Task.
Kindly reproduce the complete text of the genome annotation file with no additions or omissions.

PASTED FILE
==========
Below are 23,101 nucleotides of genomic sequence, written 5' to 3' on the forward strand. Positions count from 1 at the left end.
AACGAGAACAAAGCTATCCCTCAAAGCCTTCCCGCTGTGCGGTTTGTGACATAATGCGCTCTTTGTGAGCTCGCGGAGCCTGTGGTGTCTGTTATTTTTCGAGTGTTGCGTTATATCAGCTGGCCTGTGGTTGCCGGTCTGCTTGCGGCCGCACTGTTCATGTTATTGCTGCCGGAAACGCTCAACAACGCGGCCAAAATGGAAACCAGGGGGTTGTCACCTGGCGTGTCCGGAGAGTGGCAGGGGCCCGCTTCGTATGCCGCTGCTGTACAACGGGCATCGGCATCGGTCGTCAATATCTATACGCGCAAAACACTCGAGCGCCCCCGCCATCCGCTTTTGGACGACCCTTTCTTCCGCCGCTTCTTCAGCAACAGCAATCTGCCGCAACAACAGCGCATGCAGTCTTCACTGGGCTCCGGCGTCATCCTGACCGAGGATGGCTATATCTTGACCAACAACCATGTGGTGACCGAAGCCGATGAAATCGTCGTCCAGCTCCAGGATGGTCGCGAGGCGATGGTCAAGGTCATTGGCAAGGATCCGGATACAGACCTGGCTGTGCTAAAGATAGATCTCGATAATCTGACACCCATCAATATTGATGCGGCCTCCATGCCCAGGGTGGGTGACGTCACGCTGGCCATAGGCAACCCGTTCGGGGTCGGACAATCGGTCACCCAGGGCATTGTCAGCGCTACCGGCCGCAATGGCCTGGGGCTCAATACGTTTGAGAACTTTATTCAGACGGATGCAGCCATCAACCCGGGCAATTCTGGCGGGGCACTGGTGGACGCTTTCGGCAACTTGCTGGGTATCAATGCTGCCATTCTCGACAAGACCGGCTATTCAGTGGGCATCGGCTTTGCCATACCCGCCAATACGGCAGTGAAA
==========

Below are 23,101 nucleotides of genomic sequence, written 5' to 3' on the forward strand. Positions count from 1 at the left end.
AACGAGAACAAAGCTATCCCTCAAAGCCTTCCCGCTGTGCGGTTTGTGACATAATGCGCTCTTTGTGAGCTCGCGGAGCCTGTGGTGTCTGTTATTTTTCGAGTGTTGCGTTATATCAGCTGGCCTGTGGTTGCCGGTCTGCTTGCGGCCGCACTGTTCATGTTATTGCTGCCGGAAACGCTCAACAACGCGGCCAAAATGGAAACCAGGGGGTTGTCACCTGGCGTGTCCGGAGAGTGGCAGGGGCCCGCTTCGTATGCCGCTGCTGTACAACGGGCATCGGCATCGGTCGTCAATATCTATACGCGCAAAACACTCGAGCGCCCCCGCCATCCGCTTTTGGACGACCCTTTCTTCCGCCGCTTCTTCAGCAACAGCAATCTGCCGCAACAACAGCGCATGCAGTCTTCACTGGGCTCCGGCGTCATCCTGACCGAGGATGGCTATATCTTGACCAACAACCATGTGGTGACCGAAGCCGATGAAATCGTCGTCCAGCTCCAGGATGGTCGCGAGGCGATGGTCAAGGTCATTGGCAAGGATCCGGATACAGACCTGGCTGTGCTAAAGATAGATCTCGATAATCTGACACCCATCAATATTGATGCGGCCTCCATGCCCAGGGTGGGTGACGTCACGCTGGCCATAGGCAACCCGTTCGGGGTCGGACAATCGGTCACCCAGGGCATTGTCAGCGCTACCGGCCGCAATGGCCTGGGGCTCAATACGTTTGAGAACTTTATTCAGACGGATGCAGCCATCAACCCGGGCAATTCTGGCGGGGCACTGGTGGACGCTTTCGGCAACTTGCTGGGTATCAATGCTGCCATTCTCGACAAGACCGGCTATTCAGTGGGCATCGGCTTTGCCATACCCGCCAATACGGCAGTGAAA